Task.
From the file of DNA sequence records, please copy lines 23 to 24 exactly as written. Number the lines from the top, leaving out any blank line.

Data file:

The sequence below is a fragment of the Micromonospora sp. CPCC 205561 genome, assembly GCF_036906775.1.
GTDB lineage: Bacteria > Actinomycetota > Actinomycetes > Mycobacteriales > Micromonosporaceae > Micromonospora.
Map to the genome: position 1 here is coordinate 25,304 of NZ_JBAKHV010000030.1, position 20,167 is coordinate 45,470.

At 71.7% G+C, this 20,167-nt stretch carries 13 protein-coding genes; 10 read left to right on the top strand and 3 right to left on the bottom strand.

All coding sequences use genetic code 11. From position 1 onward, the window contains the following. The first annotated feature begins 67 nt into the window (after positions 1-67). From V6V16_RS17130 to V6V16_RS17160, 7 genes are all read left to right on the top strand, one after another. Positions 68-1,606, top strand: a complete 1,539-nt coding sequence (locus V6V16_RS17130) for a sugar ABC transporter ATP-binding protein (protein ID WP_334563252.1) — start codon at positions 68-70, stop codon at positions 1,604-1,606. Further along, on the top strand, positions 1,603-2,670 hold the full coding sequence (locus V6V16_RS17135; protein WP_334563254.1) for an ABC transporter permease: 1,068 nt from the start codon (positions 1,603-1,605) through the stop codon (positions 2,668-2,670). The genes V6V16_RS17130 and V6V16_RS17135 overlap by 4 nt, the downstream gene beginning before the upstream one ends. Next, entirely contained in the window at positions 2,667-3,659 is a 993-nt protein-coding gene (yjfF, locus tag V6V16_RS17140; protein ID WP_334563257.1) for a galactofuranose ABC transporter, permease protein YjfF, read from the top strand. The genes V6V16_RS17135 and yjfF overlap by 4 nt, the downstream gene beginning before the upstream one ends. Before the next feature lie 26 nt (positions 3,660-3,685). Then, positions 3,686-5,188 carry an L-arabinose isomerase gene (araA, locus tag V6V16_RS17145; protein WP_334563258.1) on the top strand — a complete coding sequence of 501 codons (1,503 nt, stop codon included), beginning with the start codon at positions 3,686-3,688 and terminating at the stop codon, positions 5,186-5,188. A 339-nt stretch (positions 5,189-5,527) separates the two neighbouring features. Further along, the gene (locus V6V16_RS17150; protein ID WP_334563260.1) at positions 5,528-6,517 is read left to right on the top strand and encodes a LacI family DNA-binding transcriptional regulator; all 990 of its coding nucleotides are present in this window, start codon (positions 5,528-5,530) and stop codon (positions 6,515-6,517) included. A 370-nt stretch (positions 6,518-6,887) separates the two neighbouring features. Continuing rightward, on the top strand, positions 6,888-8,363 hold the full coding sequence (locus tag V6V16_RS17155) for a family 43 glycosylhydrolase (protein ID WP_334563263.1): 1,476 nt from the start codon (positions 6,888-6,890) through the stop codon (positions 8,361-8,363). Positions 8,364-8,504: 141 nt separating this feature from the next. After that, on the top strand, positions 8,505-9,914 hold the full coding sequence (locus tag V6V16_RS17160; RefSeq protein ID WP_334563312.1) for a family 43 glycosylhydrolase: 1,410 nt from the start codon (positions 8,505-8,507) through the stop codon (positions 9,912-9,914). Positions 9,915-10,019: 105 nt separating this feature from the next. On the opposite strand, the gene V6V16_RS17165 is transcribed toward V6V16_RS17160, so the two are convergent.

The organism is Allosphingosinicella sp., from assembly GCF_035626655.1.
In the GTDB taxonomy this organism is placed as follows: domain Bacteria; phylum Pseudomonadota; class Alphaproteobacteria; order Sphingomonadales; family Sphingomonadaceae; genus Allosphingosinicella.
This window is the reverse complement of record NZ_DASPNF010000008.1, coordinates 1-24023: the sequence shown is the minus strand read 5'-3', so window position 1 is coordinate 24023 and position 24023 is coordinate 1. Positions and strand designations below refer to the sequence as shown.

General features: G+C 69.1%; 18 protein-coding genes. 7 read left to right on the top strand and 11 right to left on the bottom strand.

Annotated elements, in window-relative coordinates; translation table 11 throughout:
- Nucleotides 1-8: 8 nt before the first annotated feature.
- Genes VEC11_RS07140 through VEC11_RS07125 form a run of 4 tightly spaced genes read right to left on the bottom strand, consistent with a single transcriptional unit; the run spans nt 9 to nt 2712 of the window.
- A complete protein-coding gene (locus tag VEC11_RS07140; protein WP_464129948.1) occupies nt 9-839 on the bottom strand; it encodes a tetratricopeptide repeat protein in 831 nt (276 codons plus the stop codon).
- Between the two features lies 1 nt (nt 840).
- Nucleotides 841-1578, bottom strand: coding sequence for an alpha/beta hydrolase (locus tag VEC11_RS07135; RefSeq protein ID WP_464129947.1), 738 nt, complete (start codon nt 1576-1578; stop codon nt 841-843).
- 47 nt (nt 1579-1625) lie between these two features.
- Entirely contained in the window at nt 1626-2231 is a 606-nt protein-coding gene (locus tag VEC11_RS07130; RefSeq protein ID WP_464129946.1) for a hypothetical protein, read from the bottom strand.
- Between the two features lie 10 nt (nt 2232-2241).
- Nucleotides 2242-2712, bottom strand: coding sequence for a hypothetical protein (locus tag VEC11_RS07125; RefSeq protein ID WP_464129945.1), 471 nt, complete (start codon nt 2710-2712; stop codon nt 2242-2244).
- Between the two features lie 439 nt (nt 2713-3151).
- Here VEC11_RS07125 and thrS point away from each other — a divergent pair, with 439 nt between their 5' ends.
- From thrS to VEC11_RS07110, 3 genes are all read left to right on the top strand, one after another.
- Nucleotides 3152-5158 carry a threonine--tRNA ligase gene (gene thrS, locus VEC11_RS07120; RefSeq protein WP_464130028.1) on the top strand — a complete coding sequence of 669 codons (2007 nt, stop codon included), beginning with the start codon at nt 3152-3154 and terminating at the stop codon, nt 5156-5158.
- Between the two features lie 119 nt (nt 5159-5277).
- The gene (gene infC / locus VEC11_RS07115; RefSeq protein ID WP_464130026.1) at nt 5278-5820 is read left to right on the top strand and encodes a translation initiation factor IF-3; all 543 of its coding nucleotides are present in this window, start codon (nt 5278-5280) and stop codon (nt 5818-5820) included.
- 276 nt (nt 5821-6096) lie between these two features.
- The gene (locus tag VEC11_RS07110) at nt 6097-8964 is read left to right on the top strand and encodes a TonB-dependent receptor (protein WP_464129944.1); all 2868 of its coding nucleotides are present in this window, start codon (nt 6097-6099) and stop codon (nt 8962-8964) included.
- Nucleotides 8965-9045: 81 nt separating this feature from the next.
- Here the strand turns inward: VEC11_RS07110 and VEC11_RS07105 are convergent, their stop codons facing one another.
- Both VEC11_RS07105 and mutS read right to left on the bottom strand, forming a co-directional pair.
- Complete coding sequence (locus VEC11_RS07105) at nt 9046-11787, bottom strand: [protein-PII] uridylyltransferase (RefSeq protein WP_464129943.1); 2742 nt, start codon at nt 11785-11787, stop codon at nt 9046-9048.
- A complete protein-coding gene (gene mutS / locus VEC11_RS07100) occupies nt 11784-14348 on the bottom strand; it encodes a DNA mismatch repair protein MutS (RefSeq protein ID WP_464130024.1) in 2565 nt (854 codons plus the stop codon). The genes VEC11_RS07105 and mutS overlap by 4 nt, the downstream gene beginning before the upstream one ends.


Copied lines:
- Nucleotides 3152-5158 carry a threonine--tRNA ligase gene (gene thrS, locus VEC11_RS07120; RefSeq protein WP_464130028.1) on the top strand — a complete coding sequence of 669 codons (2007 nt, stop codon included), beginning with the start codon at nt 3152-3154 and terminating at the stop codon, nt 5156-5158.
- Between the two features lie 119 nt (nt 5159-5277).